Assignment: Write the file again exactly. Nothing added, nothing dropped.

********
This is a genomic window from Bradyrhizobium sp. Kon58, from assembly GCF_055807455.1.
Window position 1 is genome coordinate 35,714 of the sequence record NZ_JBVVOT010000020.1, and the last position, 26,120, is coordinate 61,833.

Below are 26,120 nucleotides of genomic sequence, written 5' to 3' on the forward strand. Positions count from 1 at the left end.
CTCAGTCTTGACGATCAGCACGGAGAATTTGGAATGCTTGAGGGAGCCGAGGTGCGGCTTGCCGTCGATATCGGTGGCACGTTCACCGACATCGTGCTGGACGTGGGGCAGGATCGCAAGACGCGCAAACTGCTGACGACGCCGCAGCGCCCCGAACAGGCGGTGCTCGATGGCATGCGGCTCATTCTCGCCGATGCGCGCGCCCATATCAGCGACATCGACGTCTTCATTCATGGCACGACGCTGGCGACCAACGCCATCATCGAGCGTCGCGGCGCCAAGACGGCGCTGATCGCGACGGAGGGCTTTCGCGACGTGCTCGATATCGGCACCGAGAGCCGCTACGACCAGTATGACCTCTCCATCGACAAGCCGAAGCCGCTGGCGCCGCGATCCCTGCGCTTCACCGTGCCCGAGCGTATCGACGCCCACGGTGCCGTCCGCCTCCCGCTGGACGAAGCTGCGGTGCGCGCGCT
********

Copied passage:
This is a genomic window from Bradyrhizobium sp. Kon58, from assembly GCF_055807455.1.
Window position 1 is genome coordinate 35,714 of the sequence record NZ_JBVVOT010000020.1, and the last position, 26,120, is coordinate 61,833.

Below are 26,120 nucleotides of genomic sequence, written 5' to 3' on the forward strand. Positions count from 1 at the left end.
CTCAGTCTTGACGATCAGCACGGAGAATTTGGAATGCTTGAGGGAGCCGAGGTGCGGCTTGCCGTCGATATCGGTGGCACGTTCACCGACATCGTGCTGGACGTGGGGCAGGATCGCAAGACGCGCAAACTGCTGACGACGCCGCAGCGCCCCGAACAGGCGGTGCTCGATGGCATGCGGCTCATTCTCGCCGATGCGCGCGCCCATATCAGCGACATCGACGTCTTCATTCATGGCACGACGCTGGCGACCAACGCCATCATCGAGCGTCGCGGCGCCAAGACGGCGCTGATCGCGACGGAGGGCTTTCGCGACGTGCTCGATATCGGCACCGAGAGCCGCTACGACCAGTATGACCTCTCCATCGACAAGCCGAAGCCGCTGGCGCCGCGATCCCTGCGCTTCACCGTGCCCGAGCGTATCGACGCCCACGGTGCCGTCCGCCTCCCGCTGGACGAAGCTGCGGTGCGCGCGCT